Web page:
Cohen plays flamboyantly gay Austrian fashionista Bruno, a late-night talk show host who has built up a modestly successful following. When he causes mayhem at a fashion show by showing up in a velcro jumpsuit, he's all but banned from the fashion scene. He criss-crosses the globe in hopes of becoming famous and maybe even finding true love. With a nerdish but loyal assistant named Lutz (Swedish actor Gustaf Hammarsten) in tow, they first go to L.A., then trek from the Middle East to the Deep South of the United States (including Dallas, Alabama and Arkansas) in one outrageous adventure to the next to try to make Bruno "uber" popular.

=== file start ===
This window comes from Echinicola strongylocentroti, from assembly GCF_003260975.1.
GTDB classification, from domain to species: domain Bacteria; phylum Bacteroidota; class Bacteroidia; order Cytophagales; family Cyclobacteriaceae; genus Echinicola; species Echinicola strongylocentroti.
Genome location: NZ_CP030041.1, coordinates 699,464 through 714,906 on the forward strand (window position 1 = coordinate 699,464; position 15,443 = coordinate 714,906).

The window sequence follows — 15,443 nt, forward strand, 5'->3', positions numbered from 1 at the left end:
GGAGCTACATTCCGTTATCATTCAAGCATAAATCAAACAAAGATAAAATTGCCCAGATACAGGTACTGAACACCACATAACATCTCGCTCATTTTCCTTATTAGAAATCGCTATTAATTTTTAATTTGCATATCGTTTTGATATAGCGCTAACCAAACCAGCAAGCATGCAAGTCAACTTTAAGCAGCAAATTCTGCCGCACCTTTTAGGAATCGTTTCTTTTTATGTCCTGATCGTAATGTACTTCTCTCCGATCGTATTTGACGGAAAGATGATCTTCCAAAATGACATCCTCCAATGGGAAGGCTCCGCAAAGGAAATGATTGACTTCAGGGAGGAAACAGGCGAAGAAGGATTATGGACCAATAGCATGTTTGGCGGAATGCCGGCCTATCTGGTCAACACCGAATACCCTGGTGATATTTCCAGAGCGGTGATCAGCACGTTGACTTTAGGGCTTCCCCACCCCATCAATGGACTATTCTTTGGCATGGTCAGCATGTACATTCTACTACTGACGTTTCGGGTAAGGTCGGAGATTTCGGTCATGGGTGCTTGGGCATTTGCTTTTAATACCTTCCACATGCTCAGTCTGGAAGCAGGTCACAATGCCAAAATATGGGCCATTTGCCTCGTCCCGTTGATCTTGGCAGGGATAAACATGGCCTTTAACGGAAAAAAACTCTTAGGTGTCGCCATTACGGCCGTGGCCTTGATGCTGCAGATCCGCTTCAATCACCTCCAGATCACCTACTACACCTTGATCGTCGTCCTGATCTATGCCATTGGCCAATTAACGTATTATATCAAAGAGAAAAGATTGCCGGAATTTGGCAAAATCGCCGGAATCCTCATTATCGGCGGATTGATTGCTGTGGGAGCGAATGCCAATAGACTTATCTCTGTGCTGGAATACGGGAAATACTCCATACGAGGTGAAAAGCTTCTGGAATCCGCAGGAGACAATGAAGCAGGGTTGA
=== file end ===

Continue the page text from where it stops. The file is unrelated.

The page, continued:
Tedious and tiresome, “Bruno” is mildly amusing at best and if you're expecting huge "Borat"-type laughs, you'll be greatly disappointed, maybe even bored. This is far less imaginative than "Borat” and lacks a fresh creative approach. Done in that film's same pointless/loose-faux documentary style, Baron Cohen has created a different character but essentially the same set up: cross the country and engage yourself in wild situations with real people to get their reaction. That shock-wave type of formula worked well in "Borat" because it seemed new, but in "Bruno" the witty playfulness of the earlier film has worn out (and very thin) with Cohen too often pushing the envelope to shock people into laughter, and unfortunately so. Much like “Borat,” the offensive nature of “Bruno” is evident in nearly every scene, but it doesn’t help when your material isn’t that funny to begin with (and Baron Cohen is quickly becoming a recognizable face).